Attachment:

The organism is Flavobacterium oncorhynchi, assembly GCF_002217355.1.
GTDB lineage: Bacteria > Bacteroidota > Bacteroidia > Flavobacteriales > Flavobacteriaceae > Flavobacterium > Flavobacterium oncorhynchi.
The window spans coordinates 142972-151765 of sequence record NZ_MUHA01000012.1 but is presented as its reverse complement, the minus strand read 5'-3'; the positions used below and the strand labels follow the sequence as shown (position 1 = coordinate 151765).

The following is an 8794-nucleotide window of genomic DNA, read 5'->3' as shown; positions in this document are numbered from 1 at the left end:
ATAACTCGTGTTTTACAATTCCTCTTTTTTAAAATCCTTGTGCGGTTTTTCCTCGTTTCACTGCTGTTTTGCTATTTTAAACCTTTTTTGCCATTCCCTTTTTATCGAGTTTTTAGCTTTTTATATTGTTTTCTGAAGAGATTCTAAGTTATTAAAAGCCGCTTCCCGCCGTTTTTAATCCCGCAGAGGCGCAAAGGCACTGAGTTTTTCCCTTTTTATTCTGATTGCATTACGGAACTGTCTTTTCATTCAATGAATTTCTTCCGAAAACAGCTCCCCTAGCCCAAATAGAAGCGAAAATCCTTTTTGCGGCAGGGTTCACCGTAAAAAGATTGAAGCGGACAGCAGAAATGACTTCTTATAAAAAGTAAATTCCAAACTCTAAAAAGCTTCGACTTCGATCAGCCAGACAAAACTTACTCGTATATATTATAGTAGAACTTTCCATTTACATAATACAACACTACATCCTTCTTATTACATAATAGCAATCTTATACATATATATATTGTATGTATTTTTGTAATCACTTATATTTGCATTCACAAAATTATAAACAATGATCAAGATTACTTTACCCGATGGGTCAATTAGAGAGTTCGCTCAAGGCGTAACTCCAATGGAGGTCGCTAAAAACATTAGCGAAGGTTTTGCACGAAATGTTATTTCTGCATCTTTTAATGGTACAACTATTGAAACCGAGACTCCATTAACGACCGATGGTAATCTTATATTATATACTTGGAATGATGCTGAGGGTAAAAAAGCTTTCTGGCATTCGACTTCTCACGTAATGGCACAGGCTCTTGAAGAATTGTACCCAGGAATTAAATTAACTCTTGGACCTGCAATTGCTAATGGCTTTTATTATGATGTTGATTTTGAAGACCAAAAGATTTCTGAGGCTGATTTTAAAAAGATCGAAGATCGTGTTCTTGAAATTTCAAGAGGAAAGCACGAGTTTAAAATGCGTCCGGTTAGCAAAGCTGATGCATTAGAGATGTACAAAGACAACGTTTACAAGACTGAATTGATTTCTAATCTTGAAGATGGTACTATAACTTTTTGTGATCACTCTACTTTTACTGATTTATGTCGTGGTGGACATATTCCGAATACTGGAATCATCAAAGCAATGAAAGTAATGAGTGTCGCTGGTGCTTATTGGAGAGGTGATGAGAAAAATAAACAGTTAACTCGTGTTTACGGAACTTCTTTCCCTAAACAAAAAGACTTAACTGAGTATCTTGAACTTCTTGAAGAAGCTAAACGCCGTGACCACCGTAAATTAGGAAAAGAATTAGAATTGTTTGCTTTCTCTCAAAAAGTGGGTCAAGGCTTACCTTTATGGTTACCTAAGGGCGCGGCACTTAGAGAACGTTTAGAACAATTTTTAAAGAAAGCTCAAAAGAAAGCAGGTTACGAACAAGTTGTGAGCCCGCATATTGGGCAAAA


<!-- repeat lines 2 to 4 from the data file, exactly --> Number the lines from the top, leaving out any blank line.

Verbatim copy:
GTDB lineage: Bacteria > Bacteroidota > Bacteroidia > Flavobacteriales > Flavobacteriaceae > Flavobacterium > Flavobacterium oncorhynchi.
The window spans coordinates 142972-151765 of sequence record NZ_MUHA01000012.1 but is presented as its reverse complement, the minus strand read 5'-3'; the positions used below and the strand labels follow the sequence as shown (position 1 = coordinate 151765).

The following is an 8794-nucleotide window of genomic DNA, read 5'->3' as shown; positions in this document are numbered from 1 at the left end: